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MP AMENDMENT TO THE STAMP ACT RESTRICTING THE EXECTUION OF POWER OF ATTIRNEY TO THIRD PARTIES TO AVOID STAMP DUTY WHEN CHALLANGED IN HIGH COURT IT DECLARES AS VOID, THE APEX COURT SET ASIDE THE HIGH COURT ORDER AND UPHELD THAT THE AMENDMENT IS VALID= While dealing with constitutional validity of a taxation law enacted by Parliament or State Legislature, the court must have regard to the following principles: (i), there is always presumption in favour of constitutionality of a law made by Parliament or a State Legislature (ii), no enactment can be struck down by just saying that it is arbitrary or unreasonable or irrational but some constitutional infirmity has to be found (iii), the court is not concerned with the wisdom or unwisdom, the justice or injustice of the law as the Parliament and State Legislatures are supposed to be alive to the needs of the people whom they represent and they are the best judge of the community by whose suffrage they come into existence (iv), hardship is not relevant in pronouncing on the constitutional validity of a fiscal statute or economic law and (v), in the field of taxation, the Legislature enjoys greater latitude for classification. 30. Had the High Court kept in view the above well-known and important principles in law, it would not have declared Clause (d), Article 45 of Schedule 1-A as violative of Article 14 of the Constitution being arbitrary, unreasonable and irrational while holding that the provision may pass test of classification. By creating two categories, namely, an agent who is a blood relation, i.e. father, mother, wife or husband, son or daughter, brother or sister and an agent other than the kith and kin, without consideration, the Legislature has sought to curb inappropriate mode of transfer of immovable properties. Ordinarily, where executant himself is unable, for any reason, to execute the document, he would appoint his kith and kin as his power of attorney to complete the transaction on his behalf. If one does not have any kith or kin who he can appoint as power of attorney, he may execute the conveyance himself. The legislative idea behind Clause (d), Article 45 of Schedule 1-A is to curb tendency of transferring immovable properties through power of attorney and inappropriate documentation. By making a provision like this, the State Government has sought to collect stamp duty on such indirect and inappropriate mode of transfer by providing that power of attorney given to a person other than kith or kin, without consideration, authorizing such person to sell immovable property situated in Madhya Pradesh will attract stamp duty at two per cent on the market value of the property which is subject matter of power of attorney. In effect, by bringing in this law, the Madhya Pradesh State Legislature has sought to levy stamp duty on such ostensible document, the real intention of which is the transfer of immovable property. The classification, thus, cannot be said to be without any rationale. It has a direct nexus to the object of the 1899 Act. The conclusion of the High Court, therefore, that the impugned provision is arbitrary, unreasonable and irrational is unsustainable. 31. Consequently, these appeals are allowed and the judgment of the Madhya Pradesh High Court passed on September 15, 2003 is set aside. Writ petitions filed by the present respondents before the High Court stand dismissed. No order as to costs.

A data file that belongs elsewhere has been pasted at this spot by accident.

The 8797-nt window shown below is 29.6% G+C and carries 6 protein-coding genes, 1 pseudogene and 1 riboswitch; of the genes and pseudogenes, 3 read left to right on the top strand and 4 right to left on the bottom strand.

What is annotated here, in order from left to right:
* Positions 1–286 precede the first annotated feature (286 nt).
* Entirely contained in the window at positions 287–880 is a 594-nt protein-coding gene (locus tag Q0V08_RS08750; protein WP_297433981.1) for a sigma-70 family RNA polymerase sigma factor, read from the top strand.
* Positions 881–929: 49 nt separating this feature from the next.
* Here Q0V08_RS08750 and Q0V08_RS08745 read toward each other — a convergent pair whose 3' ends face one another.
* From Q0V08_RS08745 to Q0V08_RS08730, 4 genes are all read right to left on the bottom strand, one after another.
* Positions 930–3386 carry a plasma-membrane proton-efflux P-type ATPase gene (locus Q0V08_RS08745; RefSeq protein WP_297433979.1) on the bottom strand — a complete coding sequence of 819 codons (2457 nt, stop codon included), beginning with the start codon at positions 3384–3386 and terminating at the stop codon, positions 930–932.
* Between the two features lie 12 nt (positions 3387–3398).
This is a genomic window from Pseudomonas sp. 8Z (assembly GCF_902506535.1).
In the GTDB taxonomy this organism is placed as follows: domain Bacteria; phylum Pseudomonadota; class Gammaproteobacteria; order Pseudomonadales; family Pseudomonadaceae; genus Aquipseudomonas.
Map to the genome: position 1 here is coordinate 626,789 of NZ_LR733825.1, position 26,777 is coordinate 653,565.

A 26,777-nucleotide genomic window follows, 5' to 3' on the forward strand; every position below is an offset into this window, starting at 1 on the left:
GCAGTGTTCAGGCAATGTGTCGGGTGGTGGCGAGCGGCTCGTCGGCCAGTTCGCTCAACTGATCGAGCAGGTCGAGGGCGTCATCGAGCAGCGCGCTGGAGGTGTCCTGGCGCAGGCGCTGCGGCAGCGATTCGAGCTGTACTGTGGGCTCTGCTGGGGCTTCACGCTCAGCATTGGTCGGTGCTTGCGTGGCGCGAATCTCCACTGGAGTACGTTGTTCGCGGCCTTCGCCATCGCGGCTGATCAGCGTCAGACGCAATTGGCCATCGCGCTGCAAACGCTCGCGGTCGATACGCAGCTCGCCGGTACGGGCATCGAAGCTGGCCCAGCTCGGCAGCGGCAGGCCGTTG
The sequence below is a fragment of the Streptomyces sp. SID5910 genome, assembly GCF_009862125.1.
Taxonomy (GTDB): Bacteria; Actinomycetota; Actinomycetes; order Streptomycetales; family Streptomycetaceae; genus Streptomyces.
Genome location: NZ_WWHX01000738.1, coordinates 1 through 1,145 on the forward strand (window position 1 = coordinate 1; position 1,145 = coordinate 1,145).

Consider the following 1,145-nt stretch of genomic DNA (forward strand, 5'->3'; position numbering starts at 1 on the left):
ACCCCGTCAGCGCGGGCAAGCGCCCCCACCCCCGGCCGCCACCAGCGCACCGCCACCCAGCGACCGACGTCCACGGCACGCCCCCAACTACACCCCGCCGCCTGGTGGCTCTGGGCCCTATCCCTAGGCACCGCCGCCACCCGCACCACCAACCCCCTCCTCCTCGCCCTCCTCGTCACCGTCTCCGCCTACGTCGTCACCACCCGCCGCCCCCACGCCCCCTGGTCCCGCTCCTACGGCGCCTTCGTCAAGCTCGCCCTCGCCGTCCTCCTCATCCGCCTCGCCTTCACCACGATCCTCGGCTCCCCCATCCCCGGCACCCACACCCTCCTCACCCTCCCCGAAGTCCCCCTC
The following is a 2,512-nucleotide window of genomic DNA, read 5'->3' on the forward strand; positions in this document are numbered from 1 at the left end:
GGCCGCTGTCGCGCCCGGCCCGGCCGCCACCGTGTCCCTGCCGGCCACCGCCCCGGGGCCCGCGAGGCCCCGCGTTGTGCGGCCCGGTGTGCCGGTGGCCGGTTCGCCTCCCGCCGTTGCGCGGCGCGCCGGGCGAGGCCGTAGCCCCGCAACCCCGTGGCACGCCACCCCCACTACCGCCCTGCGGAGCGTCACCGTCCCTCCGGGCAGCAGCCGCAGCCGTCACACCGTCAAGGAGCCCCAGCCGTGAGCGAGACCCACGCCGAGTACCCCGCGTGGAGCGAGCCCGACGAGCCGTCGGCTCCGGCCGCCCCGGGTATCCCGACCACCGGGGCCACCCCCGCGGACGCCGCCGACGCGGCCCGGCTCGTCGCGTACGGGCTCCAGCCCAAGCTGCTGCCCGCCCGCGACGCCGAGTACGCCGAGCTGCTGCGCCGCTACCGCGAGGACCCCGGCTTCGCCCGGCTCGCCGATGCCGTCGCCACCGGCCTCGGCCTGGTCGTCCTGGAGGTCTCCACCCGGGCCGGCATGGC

The Indian Constitution preamble